AITO is very proud to announce that the Dahl-Nygaard Prizes for 2007 will be given to Luca Cardelli, Microsoft Research Cambridge (Senior prize) for his overall contribution to both theory and practice for object-oriented languages, and to Jonathan Aldrich, Carnegie Mellon University Pittsburgh (Junior prize) for his recent contribution to expressing and verifying software architecture in object-oriented languages.
Luca Cardelli systematically developed typing theories for objects, from record types to bounded quantification, eventually leading to the famous book "A Theory of Objects", published with Martin Abadi in 1996. This masterpiece develops an "object calculus" as a foundation for object-oriented languages, in much the same way that Church's lambda-calculus is a foundation for procedural languages. Overall, Luca's work was inspired by strong expertise on language design, including functional languages and theory, such as ML, and object-oriented languages such as Modula-3. This leads Luca to further contribute to language design in the domain of mobility and locality with contributions such as Obliq and Ambient. The Ambient Calculus (developed with Andy Gordon) enables the formal analysis of mobile and wide-area systems, in part by taking advantage of a decade of previous work on process algebra. This work on mobility indirectly led to his recent interest in Systems Biology.
Jonathan Aldrich develops lightweight ways to statically assure architectural characteristics of large, real-world object-oriented systems. His pioneering thesis work on ArchJava (with advisors Craig Chambers and David Notkin) was the first system to verify at compile time that the dynamic structure of an object-oriented application conforms to an abstract, hierarchical software architecture. ArchJava, like Jonathan's other work, tackles head-on challenging aspects of object-oriented systems, including aliasing, reentrancy, inheritance, and the use of sophisticated design patterns. Jonathan's research is grounded in formal soundness proofs yet is validated through case study evaluations with realistic software systems and tasks. More recently, Jonathan and his students have made contributions in other aspects of object-oriented architecture assurance, including object protocol checking, modularity in aspect-oriented programming, and novel object models.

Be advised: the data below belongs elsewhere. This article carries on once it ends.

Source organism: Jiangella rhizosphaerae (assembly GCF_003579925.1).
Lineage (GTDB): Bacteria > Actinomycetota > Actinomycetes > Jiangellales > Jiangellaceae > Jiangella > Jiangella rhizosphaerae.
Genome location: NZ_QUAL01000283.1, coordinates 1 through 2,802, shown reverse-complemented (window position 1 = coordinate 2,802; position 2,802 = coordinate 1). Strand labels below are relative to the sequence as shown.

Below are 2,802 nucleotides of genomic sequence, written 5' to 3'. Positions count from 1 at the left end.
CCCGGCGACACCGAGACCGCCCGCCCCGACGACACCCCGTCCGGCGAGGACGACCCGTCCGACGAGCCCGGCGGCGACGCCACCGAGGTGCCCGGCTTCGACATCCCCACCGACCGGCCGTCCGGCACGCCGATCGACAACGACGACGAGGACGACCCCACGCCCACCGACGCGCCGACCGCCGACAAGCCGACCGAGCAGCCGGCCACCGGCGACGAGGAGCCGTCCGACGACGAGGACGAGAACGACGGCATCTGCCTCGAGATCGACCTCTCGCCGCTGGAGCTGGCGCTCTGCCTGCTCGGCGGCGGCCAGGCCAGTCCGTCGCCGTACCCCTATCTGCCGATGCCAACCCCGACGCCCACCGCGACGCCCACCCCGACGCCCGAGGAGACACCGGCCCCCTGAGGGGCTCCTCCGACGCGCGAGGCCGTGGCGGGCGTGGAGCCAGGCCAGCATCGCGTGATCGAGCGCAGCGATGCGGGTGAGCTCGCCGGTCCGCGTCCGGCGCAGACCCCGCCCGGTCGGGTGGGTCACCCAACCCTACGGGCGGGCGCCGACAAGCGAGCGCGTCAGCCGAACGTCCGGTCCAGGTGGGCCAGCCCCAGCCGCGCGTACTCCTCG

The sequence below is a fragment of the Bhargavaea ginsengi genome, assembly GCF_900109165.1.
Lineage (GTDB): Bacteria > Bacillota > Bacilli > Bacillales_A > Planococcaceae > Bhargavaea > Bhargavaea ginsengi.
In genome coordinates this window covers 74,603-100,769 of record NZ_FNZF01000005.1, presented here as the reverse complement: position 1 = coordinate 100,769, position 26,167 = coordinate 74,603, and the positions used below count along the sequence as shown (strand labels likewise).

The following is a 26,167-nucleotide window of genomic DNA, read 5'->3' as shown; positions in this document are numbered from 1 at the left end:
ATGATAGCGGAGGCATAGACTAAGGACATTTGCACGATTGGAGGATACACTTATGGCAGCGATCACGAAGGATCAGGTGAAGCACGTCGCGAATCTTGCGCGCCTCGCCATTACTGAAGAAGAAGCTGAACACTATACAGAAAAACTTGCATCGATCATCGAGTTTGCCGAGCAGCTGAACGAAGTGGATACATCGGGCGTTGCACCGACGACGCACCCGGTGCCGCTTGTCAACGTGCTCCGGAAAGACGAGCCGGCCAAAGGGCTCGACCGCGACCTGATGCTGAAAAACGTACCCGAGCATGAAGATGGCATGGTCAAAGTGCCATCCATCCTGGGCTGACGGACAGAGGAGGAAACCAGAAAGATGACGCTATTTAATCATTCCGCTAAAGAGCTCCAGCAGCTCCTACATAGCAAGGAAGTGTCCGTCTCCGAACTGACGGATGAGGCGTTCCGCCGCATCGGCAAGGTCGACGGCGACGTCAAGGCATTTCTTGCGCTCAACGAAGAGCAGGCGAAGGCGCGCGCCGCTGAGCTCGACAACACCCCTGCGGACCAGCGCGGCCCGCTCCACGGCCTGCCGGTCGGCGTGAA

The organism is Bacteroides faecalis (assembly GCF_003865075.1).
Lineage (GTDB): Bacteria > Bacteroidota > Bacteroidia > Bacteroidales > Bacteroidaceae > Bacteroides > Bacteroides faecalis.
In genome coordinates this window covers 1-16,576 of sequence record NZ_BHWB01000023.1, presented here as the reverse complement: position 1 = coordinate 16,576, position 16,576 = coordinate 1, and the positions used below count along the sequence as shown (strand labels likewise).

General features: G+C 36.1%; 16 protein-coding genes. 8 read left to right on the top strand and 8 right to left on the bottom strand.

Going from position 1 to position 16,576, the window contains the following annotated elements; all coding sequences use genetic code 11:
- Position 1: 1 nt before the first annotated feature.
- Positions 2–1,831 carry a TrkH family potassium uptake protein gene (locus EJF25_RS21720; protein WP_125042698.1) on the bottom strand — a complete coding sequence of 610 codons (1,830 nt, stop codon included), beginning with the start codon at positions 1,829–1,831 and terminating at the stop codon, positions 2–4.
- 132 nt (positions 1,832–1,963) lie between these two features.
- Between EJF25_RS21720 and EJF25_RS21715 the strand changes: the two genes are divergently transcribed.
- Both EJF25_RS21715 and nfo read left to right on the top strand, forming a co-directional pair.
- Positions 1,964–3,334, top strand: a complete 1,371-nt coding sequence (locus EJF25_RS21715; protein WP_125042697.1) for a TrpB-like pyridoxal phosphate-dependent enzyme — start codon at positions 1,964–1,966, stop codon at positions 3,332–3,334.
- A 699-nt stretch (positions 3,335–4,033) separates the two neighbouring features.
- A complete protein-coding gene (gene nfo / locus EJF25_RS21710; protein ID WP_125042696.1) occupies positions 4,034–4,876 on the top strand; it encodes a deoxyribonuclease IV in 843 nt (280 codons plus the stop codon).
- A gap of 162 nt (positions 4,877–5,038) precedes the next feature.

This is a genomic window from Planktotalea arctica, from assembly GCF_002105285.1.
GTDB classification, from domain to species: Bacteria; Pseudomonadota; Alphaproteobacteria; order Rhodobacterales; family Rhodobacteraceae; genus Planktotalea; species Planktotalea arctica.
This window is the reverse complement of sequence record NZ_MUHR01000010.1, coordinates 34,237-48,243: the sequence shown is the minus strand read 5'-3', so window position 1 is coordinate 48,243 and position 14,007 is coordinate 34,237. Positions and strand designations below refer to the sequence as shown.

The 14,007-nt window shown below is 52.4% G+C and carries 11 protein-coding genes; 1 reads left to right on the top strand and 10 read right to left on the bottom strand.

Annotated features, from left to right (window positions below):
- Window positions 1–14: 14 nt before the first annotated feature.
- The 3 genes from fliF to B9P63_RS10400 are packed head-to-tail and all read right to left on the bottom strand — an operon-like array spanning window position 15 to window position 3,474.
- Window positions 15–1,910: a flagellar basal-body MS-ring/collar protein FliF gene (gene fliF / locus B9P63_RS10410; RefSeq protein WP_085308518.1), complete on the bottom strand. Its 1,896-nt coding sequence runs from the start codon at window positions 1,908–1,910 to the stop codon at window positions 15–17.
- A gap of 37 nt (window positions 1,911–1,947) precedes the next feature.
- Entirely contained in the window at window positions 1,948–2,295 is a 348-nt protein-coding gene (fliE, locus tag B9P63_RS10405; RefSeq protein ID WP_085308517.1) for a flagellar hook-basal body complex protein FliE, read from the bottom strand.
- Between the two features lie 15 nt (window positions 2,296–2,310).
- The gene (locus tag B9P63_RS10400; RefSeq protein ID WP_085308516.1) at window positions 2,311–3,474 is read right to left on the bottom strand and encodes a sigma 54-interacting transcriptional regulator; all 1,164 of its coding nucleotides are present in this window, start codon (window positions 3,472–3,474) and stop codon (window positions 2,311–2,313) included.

The AITO Dahl-Nygaard Prizes are named for Ole-Johan Dahl and Kristen Nygaard, two pioneers in the area of programming and simulation. Their foundational work on object-oriented programming, made concrete in the Simula language, is one of the most important inventions in software engineering. Their key ideas were expressed already around 1965, but took over 20 years to be absorbed and appreciated by the broader software community. After that, object-orientation has profoundly transformed the landscape of software design and development techniques.
It was a great loss to our community that both Ole-Johan Dahl and Kristen Nygaard passed away in 2002. In remembrance of their scholarship and enthusiastic encouragement of young researchers, AITO has established in 2004 a prize to be awarded annually to a senior researcher with outstanding career contributions and a younger researcher who has demonstrated great potential for following in the footsteps of these pioneers. For 2006, the prize committee has recommended deviating from the norm and giving one prize but to a group of four people.
The prizes will be awarded in July at ECOOP 2007, July 30 - August 03, Berlin, Germany. Luca Cardelli and Jonathan Aldrich have agreed to give keynotes talks. For details, see the conference program.